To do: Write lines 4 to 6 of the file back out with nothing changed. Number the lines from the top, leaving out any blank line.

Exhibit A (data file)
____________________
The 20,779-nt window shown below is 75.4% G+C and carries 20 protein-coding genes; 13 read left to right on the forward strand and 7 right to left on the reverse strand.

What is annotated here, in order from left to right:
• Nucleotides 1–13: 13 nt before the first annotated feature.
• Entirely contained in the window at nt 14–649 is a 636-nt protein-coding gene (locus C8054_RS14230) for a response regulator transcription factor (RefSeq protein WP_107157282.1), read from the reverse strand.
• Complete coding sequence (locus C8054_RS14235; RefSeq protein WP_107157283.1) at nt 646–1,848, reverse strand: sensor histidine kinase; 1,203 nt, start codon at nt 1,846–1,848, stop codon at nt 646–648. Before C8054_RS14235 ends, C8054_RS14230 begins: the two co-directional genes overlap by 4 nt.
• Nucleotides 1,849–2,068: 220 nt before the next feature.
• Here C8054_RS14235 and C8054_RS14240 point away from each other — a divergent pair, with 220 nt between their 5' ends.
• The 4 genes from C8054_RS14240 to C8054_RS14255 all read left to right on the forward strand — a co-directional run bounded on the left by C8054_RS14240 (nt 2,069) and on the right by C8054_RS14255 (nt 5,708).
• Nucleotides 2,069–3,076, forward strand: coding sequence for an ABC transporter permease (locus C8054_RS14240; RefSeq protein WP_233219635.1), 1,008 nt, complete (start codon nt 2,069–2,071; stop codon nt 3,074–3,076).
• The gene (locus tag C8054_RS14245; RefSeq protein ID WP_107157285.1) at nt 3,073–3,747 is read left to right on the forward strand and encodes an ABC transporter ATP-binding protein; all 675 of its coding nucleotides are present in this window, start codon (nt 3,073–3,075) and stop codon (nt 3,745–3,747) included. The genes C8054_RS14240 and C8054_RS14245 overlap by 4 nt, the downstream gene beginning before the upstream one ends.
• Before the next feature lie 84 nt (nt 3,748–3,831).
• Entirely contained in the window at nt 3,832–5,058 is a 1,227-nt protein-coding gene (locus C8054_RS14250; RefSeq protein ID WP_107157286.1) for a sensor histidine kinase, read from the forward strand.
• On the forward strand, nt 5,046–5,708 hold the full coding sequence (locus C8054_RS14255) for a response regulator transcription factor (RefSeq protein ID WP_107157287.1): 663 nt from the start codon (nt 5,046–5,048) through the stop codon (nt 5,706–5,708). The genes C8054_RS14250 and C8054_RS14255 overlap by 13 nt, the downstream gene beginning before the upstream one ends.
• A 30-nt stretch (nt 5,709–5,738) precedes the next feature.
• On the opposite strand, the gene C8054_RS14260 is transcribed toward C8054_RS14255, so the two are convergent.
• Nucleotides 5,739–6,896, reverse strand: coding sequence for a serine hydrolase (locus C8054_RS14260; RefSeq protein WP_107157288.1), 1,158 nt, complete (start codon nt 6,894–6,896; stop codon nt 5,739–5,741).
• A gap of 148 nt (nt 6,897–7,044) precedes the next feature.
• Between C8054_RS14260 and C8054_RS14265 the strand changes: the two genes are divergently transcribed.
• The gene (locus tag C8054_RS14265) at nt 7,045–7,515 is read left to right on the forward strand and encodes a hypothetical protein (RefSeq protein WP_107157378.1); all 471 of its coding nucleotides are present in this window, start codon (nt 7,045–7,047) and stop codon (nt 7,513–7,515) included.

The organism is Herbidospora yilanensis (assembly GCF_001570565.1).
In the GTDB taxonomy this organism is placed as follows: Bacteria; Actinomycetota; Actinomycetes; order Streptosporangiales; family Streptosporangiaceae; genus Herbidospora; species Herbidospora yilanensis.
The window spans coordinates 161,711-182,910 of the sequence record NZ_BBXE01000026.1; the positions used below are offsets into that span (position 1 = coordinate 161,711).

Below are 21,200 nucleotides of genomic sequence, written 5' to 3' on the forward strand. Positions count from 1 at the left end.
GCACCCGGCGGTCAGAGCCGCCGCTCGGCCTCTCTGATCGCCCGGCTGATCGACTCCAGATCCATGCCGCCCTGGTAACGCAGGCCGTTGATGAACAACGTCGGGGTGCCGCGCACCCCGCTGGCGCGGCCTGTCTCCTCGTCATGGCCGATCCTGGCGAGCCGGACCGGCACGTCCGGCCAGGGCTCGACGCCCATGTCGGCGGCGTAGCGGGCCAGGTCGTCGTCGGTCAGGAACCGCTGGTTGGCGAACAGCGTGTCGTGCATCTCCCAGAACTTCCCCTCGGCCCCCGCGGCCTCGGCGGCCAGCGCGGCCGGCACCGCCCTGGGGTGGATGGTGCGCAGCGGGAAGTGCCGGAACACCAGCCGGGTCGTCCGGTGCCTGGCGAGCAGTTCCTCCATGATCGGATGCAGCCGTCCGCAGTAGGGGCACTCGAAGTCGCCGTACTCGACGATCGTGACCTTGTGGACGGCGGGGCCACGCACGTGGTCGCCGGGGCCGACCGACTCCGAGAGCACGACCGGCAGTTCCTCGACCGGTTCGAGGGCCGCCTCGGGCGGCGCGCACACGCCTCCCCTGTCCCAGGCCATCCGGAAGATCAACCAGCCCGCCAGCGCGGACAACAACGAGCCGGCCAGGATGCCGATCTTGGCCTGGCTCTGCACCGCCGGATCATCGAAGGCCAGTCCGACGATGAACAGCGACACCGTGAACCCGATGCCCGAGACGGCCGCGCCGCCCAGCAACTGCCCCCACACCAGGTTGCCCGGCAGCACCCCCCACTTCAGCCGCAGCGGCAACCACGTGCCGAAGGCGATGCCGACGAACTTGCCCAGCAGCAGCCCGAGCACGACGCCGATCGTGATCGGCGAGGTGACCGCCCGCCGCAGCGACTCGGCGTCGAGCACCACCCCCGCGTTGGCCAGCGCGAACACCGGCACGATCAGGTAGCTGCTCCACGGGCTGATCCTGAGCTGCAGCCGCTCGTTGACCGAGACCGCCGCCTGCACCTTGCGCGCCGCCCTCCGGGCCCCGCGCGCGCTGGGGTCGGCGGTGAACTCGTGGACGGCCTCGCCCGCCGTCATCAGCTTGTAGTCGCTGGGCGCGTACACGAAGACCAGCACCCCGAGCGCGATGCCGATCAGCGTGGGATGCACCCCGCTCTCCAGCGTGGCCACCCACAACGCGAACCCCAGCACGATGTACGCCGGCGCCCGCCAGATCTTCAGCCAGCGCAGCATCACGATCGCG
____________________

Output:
• Entirely contained in the window at nt 14–649 is a 636-nt protein-coding gene (locus C8054_RS14230) for a response regulator transcription factor (RefSeq protein WP_107157282.1), read from the reverse strand.
• Complete coding sequence (locus C8054_RS14235; RefSeq protein WP_107157283.1) at nt 646–1,848, reverse strand: sensor histidine kinase; 1,203 nt, start codon at nt 1,846–1,848, stop codon at nt 646–648. Before C8054_RS14235 ends, C8054_RS14230 begins: the two co-directional genes overlap by 4 nt.
• Nucleotides 1,849–2,068: 220 nt before the next feature.